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The Value of Medical Diagnosis: Why People Reject Medical Information

48 Pages Posted: 20 Sep 2011 Last revised: 1 Nov 2012

Markus Fels

University of Dortmund - Department of Economics

Date Written: November 01, 2012

Abstract

This paper uses a model of reference-dependent preferences proposed by Koszegi and Rabin (2009) to derive the value of medical information when a decision-maker is loss averse over changes in beliefs. This allows to model the anticipation of potential disappointment upon receiving bad news about one's health status. The information's value in terms of improved subsequent decision-making with regard to a treatment decision is then amended by the anticipated emotional impact of information. It is shown that this emotional impact changes when information is instrumental, i.e. is affecting the decision about a subsequent action. The questions whether information is desirable from a decision-making or from an emotional point of view can thus not be separated. The model is applied to a patient's choice problem to undergo medical screening. The availability of effective cure and the timing of testing are predicted to be significant determinants of test uptake. This is in line with empirical research concerning patients' motives to decline testing.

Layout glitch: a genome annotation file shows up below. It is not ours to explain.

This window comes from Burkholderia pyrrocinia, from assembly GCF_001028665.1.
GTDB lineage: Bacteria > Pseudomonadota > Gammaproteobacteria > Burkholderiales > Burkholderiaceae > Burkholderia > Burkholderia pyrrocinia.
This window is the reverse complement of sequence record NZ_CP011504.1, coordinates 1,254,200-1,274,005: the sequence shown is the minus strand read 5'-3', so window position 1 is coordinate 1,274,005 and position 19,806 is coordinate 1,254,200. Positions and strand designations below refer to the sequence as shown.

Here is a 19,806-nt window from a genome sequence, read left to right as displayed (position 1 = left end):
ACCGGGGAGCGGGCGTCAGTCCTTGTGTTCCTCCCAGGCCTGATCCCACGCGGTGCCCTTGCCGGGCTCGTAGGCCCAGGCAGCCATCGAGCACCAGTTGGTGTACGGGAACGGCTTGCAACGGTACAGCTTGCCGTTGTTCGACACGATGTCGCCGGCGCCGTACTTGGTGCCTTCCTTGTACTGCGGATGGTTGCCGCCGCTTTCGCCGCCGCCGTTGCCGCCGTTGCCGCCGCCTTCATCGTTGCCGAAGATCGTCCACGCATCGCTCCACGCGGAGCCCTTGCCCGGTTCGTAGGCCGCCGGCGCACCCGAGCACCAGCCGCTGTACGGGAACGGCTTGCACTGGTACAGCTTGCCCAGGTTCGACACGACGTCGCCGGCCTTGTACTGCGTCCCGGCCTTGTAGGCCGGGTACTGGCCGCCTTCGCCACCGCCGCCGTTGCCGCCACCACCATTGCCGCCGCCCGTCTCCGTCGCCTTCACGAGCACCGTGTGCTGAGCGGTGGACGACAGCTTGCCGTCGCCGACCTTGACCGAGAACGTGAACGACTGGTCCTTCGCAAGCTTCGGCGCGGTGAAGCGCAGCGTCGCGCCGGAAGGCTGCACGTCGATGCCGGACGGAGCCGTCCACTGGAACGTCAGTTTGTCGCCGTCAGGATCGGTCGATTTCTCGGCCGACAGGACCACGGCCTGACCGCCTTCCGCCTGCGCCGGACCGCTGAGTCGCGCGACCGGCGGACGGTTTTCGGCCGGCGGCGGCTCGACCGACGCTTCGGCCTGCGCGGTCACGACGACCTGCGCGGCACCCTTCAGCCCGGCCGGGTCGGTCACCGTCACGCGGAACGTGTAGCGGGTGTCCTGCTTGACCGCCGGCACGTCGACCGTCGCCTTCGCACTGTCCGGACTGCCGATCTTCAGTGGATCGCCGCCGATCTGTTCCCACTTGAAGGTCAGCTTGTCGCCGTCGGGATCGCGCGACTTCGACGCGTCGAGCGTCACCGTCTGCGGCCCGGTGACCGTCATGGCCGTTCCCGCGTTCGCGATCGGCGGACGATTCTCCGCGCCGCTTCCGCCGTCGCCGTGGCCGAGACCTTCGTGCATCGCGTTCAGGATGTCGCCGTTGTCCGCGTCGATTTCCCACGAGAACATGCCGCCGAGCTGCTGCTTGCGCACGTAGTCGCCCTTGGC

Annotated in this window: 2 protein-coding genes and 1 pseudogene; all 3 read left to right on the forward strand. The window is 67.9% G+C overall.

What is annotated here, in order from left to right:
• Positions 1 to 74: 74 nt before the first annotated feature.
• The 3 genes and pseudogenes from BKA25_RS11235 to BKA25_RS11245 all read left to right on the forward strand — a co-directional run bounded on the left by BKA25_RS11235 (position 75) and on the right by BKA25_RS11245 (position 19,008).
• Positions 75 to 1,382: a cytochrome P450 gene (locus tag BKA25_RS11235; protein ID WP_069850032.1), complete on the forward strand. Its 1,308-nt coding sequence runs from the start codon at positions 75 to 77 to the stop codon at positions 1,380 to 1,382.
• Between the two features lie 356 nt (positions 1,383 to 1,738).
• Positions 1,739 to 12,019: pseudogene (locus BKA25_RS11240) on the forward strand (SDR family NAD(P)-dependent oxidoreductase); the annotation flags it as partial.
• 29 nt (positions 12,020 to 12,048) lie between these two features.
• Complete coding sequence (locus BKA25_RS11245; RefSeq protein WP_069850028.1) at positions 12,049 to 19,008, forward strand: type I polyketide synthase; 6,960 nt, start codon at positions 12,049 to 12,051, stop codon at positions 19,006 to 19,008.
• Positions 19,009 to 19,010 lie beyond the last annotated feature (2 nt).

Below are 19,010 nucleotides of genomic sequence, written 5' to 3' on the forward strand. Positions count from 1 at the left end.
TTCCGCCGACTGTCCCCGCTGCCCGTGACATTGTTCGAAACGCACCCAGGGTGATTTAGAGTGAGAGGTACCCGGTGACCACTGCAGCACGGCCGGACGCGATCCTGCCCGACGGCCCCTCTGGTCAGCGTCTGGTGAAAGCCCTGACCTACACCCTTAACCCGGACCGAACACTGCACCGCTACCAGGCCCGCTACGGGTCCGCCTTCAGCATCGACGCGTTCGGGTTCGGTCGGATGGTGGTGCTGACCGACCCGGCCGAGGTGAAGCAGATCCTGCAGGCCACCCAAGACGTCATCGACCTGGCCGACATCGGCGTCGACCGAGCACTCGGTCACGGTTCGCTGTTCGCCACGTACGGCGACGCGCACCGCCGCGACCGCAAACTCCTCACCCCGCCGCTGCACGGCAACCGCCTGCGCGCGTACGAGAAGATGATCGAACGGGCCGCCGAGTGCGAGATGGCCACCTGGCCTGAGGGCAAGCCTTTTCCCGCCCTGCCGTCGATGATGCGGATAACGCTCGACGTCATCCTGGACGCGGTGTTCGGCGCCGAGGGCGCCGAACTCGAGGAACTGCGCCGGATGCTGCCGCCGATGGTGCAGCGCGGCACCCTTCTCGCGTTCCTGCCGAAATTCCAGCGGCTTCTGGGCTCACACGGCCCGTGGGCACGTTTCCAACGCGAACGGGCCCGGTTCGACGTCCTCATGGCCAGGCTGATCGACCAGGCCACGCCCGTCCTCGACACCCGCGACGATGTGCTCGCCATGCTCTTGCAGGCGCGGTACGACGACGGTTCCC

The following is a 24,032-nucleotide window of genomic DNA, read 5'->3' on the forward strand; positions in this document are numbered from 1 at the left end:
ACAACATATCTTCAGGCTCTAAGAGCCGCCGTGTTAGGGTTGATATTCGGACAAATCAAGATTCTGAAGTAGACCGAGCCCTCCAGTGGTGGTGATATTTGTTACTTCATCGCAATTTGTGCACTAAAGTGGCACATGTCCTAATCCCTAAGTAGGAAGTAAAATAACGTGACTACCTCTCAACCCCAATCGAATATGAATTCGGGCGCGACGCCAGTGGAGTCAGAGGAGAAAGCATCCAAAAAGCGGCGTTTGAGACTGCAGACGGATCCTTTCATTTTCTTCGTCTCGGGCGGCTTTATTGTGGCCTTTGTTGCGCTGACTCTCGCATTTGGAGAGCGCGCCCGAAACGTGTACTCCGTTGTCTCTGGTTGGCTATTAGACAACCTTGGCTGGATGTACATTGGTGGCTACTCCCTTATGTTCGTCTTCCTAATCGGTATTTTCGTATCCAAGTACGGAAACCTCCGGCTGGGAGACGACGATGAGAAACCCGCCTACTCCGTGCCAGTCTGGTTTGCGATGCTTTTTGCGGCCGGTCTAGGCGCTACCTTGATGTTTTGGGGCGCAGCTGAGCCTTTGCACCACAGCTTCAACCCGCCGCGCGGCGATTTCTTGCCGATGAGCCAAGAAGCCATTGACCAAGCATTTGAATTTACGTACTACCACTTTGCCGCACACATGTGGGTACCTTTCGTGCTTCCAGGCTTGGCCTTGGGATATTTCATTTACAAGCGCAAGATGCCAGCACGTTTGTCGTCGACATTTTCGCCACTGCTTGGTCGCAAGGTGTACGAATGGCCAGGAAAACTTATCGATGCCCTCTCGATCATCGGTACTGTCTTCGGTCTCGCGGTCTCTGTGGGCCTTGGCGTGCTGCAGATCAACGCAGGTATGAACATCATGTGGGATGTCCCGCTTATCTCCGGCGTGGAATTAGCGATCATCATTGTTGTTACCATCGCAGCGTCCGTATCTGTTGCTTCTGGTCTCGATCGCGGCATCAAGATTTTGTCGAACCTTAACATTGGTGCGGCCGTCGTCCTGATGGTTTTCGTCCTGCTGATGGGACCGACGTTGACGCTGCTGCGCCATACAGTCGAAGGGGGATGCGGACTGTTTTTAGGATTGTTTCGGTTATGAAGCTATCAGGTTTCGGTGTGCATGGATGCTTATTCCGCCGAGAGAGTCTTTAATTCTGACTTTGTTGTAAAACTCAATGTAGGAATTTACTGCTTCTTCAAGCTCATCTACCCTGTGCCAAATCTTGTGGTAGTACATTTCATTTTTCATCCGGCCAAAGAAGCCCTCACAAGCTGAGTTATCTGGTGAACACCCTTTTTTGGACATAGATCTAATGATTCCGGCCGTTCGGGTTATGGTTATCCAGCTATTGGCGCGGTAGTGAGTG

Keywords: Information Acquisition, Reference Dependence, Disappointment Aversion, Medical Diagnosis

JEL Classification: D81, D83, I18

Suggested Citation

Fels, Markus, The Value of Medical Diagnosis: Why People Reject Medical Information (November 01, 2012). Available at SSRN: https://ssrn.com/abstract=1930926 or http://dx.doi.org/10.2139/ssrn.1930926

Markus Fels (Contact Author)

University of Dortmund - Department of Economics ( email )

D-44221 Dortmund
Germany

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